British Columbia

UBC Faculty Association holds vote of 'no confidence' in UBC board of governors

The ongoing turmoil from the sudden resignation of UBC's president last summer continues, with faculty voting holding a no-confidence vote today.

More than 450 faculty have signed petition calling for vote, to be held after Tuesday meeting

UBC faculty members are meeting today at the Vancouver campus, pictured, and Okanagan campus to discuss and vote on a motion of no confidence in the university's board of governors. (UBC)

The University of B.C. Faculty Association is holding a vote of "no confidence" in the university's board of governors, following a petition circulated by three academics and signed by more than 450 faculty.

The faculty association, a union representing more than 3,200 members, held a special general meeting at UBC's Vancouver and Okanagan campuses Tuesday afternoon to discuss and vote on this motion:

  • "Be it resolved that the Faculty Association of the University of British Columbia has no confidence in the University of British Columbia Board of Governors."

The vote results will not be legally binding on UBC, but the university is still watching the proceedings closely, said Philip Steenkamp, UBC vice president of external relations.

"The university administration and the board obviously take seriously the views of all members of the university community, including the faculty association."

One of the motion's sponsors, Jonathan Ichikawa, hopes that if the vote passes, UBC will be compelled to act.

"Certainly our hope is that a university recognizes that it can't operate with governance that does not have the confidence of its faculty," said the associate professor of philosophy.

'Culture of fear' after Gupta resignation

The petition is the latest move in the ongoing turmoil following former UBC president Arvind Gupta's sudden resignation last summer.

Dr. Arvind Gupta resigned suddenly last summer as president of the University of B.C., one year into his five-year term. (UBC)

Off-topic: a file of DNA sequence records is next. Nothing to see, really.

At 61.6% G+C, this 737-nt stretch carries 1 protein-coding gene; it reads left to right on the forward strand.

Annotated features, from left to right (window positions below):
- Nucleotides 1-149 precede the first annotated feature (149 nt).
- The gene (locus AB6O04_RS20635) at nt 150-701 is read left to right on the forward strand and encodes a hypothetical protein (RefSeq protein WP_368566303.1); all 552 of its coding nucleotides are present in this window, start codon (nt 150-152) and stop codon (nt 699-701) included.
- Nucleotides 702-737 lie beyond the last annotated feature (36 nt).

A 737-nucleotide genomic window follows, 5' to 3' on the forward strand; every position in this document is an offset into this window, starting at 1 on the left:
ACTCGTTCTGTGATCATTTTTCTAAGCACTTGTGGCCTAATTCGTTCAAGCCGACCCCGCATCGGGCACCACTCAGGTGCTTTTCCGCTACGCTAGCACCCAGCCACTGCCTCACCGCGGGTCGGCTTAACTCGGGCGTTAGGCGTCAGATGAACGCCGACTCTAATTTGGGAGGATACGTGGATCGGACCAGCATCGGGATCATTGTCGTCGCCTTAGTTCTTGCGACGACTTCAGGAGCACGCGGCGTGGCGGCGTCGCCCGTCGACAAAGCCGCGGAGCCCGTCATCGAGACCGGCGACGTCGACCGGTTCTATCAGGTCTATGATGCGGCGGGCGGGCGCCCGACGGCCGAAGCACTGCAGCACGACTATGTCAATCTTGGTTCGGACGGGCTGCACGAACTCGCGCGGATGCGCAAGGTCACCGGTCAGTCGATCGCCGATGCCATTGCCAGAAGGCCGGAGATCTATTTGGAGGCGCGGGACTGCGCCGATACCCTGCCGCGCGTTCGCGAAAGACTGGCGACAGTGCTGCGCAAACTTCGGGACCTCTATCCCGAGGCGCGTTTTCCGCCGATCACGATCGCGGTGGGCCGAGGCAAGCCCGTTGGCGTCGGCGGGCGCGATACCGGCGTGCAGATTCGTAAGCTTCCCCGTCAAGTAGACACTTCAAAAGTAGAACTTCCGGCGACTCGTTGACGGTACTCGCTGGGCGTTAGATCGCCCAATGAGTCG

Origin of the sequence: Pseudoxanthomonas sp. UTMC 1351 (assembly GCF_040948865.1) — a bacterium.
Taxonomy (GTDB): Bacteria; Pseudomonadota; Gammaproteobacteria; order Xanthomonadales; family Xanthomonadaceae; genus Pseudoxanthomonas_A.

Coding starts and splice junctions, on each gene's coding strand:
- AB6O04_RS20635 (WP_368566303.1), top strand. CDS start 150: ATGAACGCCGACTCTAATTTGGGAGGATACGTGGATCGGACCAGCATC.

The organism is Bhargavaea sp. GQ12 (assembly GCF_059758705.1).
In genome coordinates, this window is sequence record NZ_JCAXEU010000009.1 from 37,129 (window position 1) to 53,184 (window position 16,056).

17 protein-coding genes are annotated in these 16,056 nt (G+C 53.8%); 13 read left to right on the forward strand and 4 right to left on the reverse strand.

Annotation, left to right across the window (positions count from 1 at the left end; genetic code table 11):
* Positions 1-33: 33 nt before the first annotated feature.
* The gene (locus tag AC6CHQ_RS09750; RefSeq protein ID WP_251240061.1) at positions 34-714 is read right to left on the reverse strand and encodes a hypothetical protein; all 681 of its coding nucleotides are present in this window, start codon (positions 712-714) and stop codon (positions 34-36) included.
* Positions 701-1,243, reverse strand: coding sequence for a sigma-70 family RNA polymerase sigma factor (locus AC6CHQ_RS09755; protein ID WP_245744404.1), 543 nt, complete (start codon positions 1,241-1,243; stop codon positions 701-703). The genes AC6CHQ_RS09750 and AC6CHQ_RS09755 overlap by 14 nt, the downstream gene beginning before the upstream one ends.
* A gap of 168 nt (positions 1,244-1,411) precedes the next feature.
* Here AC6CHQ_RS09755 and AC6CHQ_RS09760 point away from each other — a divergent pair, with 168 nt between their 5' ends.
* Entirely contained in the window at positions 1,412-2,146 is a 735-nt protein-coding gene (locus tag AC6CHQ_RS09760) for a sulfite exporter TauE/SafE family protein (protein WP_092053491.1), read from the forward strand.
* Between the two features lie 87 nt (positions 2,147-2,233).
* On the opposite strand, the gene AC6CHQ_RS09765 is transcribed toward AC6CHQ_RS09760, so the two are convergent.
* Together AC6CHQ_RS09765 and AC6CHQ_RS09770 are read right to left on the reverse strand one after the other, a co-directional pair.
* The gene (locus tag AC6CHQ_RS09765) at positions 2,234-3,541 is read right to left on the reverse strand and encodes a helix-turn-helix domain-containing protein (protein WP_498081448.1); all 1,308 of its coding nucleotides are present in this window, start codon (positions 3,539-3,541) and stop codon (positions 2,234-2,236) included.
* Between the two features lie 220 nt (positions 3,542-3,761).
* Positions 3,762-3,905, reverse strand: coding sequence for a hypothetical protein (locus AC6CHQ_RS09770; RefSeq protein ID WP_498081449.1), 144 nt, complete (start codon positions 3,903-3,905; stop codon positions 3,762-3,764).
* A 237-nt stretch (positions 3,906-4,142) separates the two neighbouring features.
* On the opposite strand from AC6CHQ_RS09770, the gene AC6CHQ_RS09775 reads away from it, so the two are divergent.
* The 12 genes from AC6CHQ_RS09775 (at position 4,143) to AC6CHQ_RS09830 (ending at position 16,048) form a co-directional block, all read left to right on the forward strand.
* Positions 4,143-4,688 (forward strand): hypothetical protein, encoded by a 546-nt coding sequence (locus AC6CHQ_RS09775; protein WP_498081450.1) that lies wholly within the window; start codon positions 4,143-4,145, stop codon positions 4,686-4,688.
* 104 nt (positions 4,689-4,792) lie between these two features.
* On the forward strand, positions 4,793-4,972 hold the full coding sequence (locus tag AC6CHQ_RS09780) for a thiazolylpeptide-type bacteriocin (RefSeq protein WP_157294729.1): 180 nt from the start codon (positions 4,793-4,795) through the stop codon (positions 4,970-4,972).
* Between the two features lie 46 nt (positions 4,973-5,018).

In October, a report found the university failed to protect the academic freedom of a professor who suggested Gupta might have lost a "masculinity contest" with UBC's leadership.

 "I was very concerned to see board members exercising their power and influence in an attempt to get faculty members to stop speaking about what happened," said Ichikawa on Tuesday.

Following that report, chair John Montalbano resigned from the board of governors, but Ichikawa said there remains a "culture of fear" at UBC — something he observed while circulating the petition for the no confidence motion.

"I spoke myself to many faculty members who were afraid to sign it publicly, so some people signed i t anonymously, some people weren't willing to sign it at all because they were afraid,"he said.

"It's clear to me that we have an academic freedom problem at the University of British Columbia."

The university said any claim that academics could suffer professional consequences for speaking out is not true.

"Categorically, there is no such culture and there's no such actions," said Steenkamp.

"We have an active duty to protect and promote people's academic freedom so if people are feeling harassed or bullied or silenced, that is something we need to pay attention to," he said — on both sides of the debate.

Time to 'move on,' says one prof

Steenkamp pointed to an op-ed written by Sauder School of Business professor James Tansey, imploring faculty to "move on" and describing the petition as part of a campaign by friends of Gupta.

Ichikawa said he wasn't motivated by Gupta leaving, but by the board of governors more generally.

"There is a widespread perception that the board of governors is treating the university as if it were a corporation, instead of being something like a public institution that's dedicated to education and research." he said.

UBC continues to search for a new president that it hopes to name by June 30, which is "the most important task at hand," said Steenkamp. Former president Martha Piper is serving in the interim.

"There was a failed presidency last year ... obviously an unfortunate event but what which you have to deal with and then move on," he said.

He said the university intends to learn from the past and improve governance in the process.

"The university is a very big place. This in some ways is a bit of a tempest in a teacup, but it's important and it's significant and we have to deal with it."